A fine possession: jewellery and identity

Brooch, eye portrait, glass / gold / diamonds / hair, maker unknown, England, c. 1800 1810. Collection: Powerhouse Museum. Photo: Marinco Kodjanovski.

Brace yourself for a feast of epic proportions. This is a rare opportunity to set your eyes on some the ‘precious’ eye candy from the Museum of Applied Arts and Science’s collection and beyond. Never before has the Powerhouse Museum staged an exhibition of this scale bringing together such a diverse collection of jewellery.

In the dim ‘mood lighting’ of the foyer of A fine possession: jewellery and identity you’re introduced to a small medley of jewellery while a sensuous and elegant video installation designed by Alphabet Studios, lures you toward the exhibition entrance like the song of the Lorelei. Lured like a mariner, rather than being smashed against the rocks, you will wade in a sumptuous display of over 700 pieces that will leave you smiling.

Amulet, Wedjat Eye, faience, Egypt, BCE 817 725,

Amulet, Wedjat Eye, faience, Egypt, BCE 817 725,
Collection: Powerhouse Museum. Photo: Marinco Kodjanovski.

Spanning millennia, continents and cultures A fine possession reveals the story of jewellery design and cultural conventions from across the globe – from ancient to present time. These include pieces borrowed from the National Gallery of Australia, the Art Gallery of NSW, Victoria, South Australia and Western Australia, the Gallery of Modern Art (GOMA) and the Museum of Old and New Art (MONA), community galleries, private collectors such as Anne Schofields Antiques, jewellers, critics and academics.

The exhibition also aims to celebrate some of the diversity of Asian, African and Oceanic adornment as well as the innovation and creativity of contemporary studio jewellers.

Highlights range from the ancient Egyptian pieces and heart scarabs, Victorian Mourning jewellery, Napoleon Bonaparte ring, the Lady Granville parure made of exotic iridescent beetles and the ‘Tiara’ made of aluminium sardine tins by Fiona Hall for the Venice Biennale 2015.

Tiara (1990) by Fiona Hall, who was recently selected to represent Australia at the Venice Biennale in 2015. Hall made the tiara from aluminium sardine tins.

Tiara (1990) by Fiona Hall, who was recently selected to represent Australia at the Venice Biennale in 2015. Hall made the tiara from aluminium sardine tins.

Each piece has a trace and element of its maker, its era and of the wearer – a reflection of personal and social history as well as of historical and cultural context. The atmosphere created by such a collection of objects is awe inspiring and it will have you reflecting on the nature of humanity and its manifestations. Whether the piece is from the remote islands of the Pacific, the Middle East, Europe, Asia or contemporary Australia, all show a connectedness through traditions, cultural conventions and a material culture of adornment that transcends geographical location.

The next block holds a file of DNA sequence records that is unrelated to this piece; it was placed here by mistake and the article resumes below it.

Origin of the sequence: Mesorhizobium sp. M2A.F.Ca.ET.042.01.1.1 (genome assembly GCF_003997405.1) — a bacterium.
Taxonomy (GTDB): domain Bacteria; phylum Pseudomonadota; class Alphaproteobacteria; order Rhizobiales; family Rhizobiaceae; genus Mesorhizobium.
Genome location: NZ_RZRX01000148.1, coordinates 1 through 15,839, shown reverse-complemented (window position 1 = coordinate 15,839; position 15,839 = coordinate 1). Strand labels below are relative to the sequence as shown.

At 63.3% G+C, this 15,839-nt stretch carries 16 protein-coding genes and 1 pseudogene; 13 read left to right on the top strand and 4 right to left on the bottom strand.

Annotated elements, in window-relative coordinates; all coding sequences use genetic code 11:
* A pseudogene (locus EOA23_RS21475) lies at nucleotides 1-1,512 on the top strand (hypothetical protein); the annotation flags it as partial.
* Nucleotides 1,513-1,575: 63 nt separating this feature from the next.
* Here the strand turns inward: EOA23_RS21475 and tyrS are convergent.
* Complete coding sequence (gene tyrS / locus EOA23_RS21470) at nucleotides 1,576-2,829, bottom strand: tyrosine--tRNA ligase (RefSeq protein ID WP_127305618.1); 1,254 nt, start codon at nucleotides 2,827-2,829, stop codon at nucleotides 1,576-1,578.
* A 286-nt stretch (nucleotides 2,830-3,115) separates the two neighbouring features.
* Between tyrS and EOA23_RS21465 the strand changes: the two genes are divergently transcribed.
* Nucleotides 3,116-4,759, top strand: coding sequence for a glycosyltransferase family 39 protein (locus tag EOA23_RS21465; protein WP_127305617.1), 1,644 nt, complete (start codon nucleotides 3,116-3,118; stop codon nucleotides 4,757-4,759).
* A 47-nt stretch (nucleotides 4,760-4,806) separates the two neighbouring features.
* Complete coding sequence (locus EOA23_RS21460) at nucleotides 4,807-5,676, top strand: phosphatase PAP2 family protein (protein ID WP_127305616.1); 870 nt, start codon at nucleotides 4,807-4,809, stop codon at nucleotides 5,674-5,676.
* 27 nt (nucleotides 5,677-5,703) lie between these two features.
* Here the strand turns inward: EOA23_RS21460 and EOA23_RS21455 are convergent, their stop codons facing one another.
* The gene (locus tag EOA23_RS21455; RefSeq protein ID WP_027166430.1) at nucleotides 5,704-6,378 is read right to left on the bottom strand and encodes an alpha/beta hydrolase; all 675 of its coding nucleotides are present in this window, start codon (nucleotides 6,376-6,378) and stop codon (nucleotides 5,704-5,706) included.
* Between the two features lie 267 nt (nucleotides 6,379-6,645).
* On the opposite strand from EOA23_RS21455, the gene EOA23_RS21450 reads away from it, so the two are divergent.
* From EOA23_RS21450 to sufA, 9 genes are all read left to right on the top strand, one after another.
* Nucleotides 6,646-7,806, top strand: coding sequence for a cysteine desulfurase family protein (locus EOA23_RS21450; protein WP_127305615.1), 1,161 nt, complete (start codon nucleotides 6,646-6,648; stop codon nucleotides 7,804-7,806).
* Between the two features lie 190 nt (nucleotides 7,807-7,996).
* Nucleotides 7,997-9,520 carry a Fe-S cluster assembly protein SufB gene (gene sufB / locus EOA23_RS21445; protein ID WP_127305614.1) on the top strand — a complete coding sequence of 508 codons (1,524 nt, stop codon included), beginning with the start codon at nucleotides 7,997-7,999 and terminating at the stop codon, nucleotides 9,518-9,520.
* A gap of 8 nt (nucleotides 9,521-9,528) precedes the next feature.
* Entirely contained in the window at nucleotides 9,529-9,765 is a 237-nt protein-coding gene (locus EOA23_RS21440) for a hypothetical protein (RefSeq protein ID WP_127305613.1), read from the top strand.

Ornament, silver / kingfisher feathers, China Collection: Powerhouse Museum. Photo: Marinco Kodjanovski.

Ornament, silver / kingfisher feathers, China Collection: Powerhouse Museum. Photo: Marinco Kodjanovski.

On display are also celebrity imbued amulets; a star-studded ring from fashion and costume designer Catherine Martin, the neckpiece worn by Nicole Kidman in Moulin Rouge and a diamond brooch worn by Cate Blanchett to the Oscars. If these are not inspiring enough, there’s more to suit every taste. Of these perhaps the Napoleon Bonaparte ring carved in onyx by Italy’s Antonio Santorelli around 1800 is one of the most surprising in the exhibition but there are many others to add to this list.

Catherine Martin Ring: rose cut diamonds, blue enamel, silver, gold, England, c1770-80. Let by Catherine Martin. Photo: Powerhouse Museum

Catherine Martin Ring: rose cut diamonds, blue enamel, silver, gold, England, c1770-80. Let by Catherine Martin. Photo: Powerhouse Museum

Such is the diversity and scope of the exhibition. Of course it is difficult to predict if this will satisfy everyone’s taste but it will come close. It may be possible to find fault and weakness in an exhibition that is as extensive as this one, but as a representation of the practice of jewellery design over history, the diversity of materials, cultures and traditions, it represents one of the most comprehensive in Australia. It also represents the diverse collecting practice of this long serving institution. This is an awe inspiring world class exhibition and as far as collections go, it represents one that rates internationally, if not in quantity, certainly in quality.

Hairpins (3), 'Comb for Otohime', PET bottles / silver, designed and made by Rui Kikuchi, Osaka, Japan, 2010. Collection: Powerhouse Museum. Photo: Marinco Kodjanovski.

Hairpins (3), ‘Comb for Otohime’, PET bottles / silver, designed and made by Rui Kikuchi, Osaka, Japan, 2010. Collection: Powerhouse Museum. Photo: Marinco Kodjanovski.

Broken up in themes; Belief & Magic; Love & Death; Nature & Culture; Style & Revival; Gold & Identity; Status & wealth; Men & Adornment; Modernity & change; Evolution & Revolution. The exhibition will have something to fascinate every exhibition goer.

The exhibition is currently open to the public and will be on display until 20 September 2015.